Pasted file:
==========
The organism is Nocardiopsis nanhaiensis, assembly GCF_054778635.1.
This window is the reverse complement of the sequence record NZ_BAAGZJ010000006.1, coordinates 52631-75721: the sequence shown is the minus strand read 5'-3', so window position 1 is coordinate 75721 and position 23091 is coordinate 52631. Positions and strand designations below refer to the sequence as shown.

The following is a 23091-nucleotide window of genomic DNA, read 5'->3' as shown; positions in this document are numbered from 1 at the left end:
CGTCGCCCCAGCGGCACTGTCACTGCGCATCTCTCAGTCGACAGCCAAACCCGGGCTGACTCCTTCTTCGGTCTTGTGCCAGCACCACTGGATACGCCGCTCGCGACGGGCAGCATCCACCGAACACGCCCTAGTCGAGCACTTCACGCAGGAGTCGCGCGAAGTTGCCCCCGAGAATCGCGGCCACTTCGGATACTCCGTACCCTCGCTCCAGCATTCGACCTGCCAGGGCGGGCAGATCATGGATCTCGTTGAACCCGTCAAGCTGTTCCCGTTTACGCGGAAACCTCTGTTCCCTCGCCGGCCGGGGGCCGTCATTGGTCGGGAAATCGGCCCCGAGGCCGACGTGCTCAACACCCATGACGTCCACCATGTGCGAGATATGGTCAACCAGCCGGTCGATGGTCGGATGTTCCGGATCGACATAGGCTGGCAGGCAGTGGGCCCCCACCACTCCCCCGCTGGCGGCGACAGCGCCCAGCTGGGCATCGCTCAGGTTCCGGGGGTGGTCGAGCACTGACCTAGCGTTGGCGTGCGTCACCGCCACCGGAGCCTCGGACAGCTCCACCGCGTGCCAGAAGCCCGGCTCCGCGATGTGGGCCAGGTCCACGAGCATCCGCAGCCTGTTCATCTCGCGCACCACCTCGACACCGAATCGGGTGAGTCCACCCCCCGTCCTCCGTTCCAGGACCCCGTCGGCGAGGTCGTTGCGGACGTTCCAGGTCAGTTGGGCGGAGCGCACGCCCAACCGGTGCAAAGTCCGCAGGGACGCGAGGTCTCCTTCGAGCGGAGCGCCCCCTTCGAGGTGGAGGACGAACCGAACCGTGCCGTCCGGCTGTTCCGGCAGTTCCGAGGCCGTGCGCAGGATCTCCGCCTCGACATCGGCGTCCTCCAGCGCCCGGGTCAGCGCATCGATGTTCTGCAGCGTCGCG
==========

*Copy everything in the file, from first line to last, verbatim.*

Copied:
The organism is Nocardiopsis nanhaiensis, assembly GCF_054778635.1.
This window is the reverse complement of the sequence record NZ_BAAGZJ010000006.1, coordinates 52631-75721: the sequence shown is the minus strand read 5'-3', so window position 1 is coordinate 75721 and position 23091 is coordinate 52631. Positions and strand designations below refer to the sequence as shown.

The following is a 23091-nucleotide window of genomic DNA, read 5'->3' as shown; positions in this document are numbered from 1 at the left end:
CGTCGCCCCAGCGGCACTGTCACTGCGCATCTCTCAGTCGACAGCCAAACCCGGGCTGACTCCTTCTTCGGTCTTGTGCCAGCACCACTGGATACGCCGCTCGCGACGGGCAGCATCCACCGAACACGCCCTAGTCGAGCACTTCACGCAGGAGTCGCGCGAAGTTGCCCCCGAGAATCGCGGCCACTTCGGATACTCCGTACCCTCGCTCCAGCATTCGACCTGCCAGGGCGGGCAGATCATGGATCTCGTTGAACCCGTCAAGCTGTTCCCGTTTACGCGGAAACCTCTGTTCCCTCGCCGGCCGGGGGCCGTCATTGGTCGGGAAATCGGCCCCGAGGCCGACGTGCTCAACACCCATGACGTCCACCATGTGCGAGATATGGTCAACCAGCCGGTCGATGGTCGGATGTTCCGGATCGACATAGGCTGGCAGGCAGTGGGCCCCCACCACTCCCCCGCTGGCGGCGACAGCGCCCAGCTGGGCATCGCTCAGGTTCCGGGGGTGGTCGAGCACTGACCTAGCGTTGGCGTGCGTCACCGCCACCGGAGCCTCGGACAGCTCCACCGCGTGCCAGAAGCCCGGCTCCGCGATGTGGGCCAGGTCCACGAGCATCCGCAGCCTGTTCATCTCGCGCACCACCTCGACACCGAATCGGGTGAGTCCACCCCCCGTCCTCCGTTCCAGGACCCCGTCGGCGAGGTCGTTGCGGACGTTCCAGGTCAGTTGGGCGGAGCGCACGCCCAACCGGTGCAAAGTCCGCAGGGACGCGAGGTCTCCTTCGAGCGGAGCGCCCCCTTCGAGGTGGAGGACGAACCGAACCGTGCCGTCCGGCTGTTCCGGCAGTTCCGAGGCCGTGCGCAGGATCTCCGCCTCGACATCGGCGTCCTCCAGCGCCCGGGTCAGCGCATCGATGTTCTGCAGCGTCGCG